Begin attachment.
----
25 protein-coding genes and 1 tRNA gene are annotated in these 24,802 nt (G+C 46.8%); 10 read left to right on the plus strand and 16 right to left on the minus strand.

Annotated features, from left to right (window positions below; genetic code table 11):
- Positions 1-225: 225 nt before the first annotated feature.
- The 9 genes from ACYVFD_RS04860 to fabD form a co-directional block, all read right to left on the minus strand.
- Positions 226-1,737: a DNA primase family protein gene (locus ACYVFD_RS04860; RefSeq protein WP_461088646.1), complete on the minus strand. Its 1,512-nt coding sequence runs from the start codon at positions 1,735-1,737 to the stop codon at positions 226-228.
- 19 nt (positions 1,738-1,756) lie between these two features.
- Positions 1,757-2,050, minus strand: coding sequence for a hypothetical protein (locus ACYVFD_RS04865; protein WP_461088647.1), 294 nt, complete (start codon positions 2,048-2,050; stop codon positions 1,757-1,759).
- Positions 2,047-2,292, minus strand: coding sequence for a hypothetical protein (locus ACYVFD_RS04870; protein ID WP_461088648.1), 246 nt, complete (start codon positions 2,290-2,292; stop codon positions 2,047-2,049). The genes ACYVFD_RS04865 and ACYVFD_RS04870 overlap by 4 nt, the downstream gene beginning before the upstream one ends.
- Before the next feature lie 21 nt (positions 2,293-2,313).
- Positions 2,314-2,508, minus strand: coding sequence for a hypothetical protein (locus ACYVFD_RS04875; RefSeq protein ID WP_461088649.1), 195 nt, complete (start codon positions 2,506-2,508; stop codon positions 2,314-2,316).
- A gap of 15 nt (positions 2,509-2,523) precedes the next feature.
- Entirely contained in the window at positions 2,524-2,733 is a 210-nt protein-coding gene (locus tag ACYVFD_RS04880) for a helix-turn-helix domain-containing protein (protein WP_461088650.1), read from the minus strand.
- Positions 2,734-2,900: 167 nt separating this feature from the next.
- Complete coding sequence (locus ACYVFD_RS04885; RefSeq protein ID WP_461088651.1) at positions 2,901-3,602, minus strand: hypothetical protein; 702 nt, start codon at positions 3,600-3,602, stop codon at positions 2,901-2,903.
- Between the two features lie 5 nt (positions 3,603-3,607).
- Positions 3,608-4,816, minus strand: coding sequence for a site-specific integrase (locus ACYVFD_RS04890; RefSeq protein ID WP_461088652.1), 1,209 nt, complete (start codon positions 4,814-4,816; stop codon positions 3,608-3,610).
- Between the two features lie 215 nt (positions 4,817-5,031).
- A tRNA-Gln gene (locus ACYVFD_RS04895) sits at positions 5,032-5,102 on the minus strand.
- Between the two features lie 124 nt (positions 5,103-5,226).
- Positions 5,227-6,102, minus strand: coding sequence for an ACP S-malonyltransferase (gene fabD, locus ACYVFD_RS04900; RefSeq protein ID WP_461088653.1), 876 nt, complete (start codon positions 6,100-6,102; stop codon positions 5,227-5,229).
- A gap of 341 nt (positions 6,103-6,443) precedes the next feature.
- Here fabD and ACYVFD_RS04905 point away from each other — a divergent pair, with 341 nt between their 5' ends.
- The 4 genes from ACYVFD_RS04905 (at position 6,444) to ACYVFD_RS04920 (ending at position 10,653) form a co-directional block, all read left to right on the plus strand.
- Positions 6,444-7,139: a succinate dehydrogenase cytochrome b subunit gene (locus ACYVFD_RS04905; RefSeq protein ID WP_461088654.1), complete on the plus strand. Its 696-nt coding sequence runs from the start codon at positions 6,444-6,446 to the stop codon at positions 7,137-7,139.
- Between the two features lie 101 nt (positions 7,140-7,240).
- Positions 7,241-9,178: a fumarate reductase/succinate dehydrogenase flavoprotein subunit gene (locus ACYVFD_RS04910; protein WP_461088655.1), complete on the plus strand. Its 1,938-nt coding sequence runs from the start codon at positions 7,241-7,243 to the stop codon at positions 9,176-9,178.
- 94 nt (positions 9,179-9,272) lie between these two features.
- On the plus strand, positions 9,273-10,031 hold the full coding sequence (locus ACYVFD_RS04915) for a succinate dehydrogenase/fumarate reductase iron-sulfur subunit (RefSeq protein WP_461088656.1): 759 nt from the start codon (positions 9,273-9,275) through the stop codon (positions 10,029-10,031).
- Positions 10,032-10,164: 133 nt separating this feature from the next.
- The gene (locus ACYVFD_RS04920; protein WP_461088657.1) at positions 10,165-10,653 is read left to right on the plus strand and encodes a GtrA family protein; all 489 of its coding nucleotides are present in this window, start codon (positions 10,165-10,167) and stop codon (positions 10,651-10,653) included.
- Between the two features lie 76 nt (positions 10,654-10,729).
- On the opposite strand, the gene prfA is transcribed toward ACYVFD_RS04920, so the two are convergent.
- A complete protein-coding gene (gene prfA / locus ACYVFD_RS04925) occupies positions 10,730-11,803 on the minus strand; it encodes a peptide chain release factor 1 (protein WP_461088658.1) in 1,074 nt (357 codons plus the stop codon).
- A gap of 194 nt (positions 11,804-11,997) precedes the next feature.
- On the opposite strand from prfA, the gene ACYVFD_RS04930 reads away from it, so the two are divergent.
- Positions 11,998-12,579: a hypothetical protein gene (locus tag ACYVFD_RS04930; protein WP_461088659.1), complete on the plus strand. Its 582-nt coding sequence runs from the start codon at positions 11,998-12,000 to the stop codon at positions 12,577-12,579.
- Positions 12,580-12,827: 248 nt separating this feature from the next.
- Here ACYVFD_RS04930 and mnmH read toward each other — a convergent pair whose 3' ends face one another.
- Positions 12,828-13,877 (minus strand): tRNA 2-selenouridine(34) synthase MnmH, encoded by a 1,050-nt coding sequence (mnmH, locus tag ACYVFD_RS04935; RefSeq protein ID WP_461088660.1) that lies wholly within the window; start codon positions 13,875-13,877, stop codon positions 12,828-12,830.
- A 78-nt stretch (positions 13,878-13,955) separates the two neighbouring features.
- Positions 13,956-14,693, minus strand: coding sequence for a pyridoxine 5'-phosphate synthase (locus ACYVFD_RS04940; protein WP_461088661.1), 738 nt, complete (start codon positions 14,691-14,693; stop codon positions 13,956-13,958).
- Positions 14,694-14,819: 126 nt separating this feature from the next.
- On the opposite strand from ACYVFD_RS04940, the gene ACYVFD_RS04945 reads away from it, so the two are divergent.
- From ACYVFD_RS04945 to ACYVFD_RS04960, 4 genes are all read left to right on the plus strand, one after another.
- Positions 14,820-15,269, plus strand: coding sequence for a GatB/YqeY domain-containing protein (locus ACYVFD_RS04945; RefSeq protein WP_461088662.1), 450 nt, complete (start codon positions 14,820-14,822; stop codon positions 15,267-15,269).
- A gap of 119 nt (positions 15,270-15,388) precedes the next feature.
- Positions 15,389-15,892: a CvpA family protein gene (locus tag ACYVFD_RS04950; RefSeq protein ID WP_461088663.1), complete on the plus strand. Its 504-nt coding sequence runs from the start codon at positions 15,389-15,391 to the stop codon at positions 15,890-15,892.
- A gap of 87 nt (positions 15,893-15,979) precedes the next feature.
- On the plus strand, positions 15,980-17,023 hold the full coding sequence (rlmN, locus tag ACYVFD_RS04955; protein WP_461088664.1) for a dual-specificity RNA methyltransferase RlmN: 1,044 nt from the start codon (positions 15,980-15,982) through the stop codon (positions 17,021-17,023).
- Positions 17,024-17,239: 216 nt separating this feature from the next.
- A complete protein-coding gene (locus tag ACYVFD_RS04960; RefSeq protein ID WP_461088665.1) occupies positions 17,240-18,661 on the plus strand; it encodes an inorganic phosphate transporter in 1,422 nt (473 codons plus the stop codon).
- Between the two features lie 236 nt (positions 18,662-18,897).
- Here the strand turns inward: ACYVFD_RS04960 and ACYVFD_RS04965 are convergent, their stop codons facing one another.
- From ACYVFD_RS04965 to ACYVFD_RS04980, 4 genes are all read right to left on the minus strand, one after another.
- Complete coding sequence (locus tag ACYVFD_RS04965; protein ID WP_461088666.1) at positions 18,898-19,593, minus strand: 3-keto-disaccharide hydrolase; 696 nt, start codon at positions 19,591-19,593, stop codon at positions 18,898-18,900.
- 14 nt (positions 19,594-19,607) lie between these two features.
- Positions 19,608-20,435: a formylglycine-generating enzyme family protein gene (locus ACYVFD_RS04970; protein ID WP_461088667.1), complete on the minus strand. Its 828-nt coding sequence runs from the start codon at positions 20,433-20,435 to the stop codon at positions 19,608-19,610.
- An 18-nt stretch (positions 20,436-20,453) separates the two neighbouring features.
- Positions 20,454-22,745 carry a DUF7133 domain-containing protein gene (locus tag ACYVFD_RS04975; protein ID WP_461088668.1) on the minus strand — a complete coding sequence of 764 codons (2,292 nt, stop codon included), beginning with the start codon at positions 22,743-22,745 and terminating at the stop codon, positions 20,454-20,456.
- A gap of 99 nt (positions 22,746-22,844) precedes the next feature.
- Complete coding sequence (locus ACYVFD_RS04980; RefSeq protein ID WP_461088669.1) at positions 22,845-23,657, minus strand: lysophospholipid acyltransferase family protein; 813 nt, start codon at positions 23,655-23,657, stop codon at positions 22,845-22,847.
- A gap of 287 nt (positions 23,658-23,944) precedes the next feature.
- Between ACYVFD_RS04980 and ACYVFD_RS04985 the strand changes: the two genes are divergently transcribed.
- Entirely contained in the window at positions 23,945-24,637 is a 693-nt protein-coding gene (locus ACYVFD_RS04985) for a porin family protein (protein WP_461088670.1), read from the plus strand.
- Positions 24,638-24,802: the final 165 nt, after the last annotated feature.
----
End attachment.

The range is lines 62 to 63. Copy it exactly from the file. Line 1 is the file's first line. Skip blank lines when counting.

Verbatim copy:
- A gap of 287 nt (positions 23,658-23,944) precedes the next feature.
- Between ACYVFD_RS04980 and ACYVFD_RS04985 the strand changes: the two genes are divergently transcribed.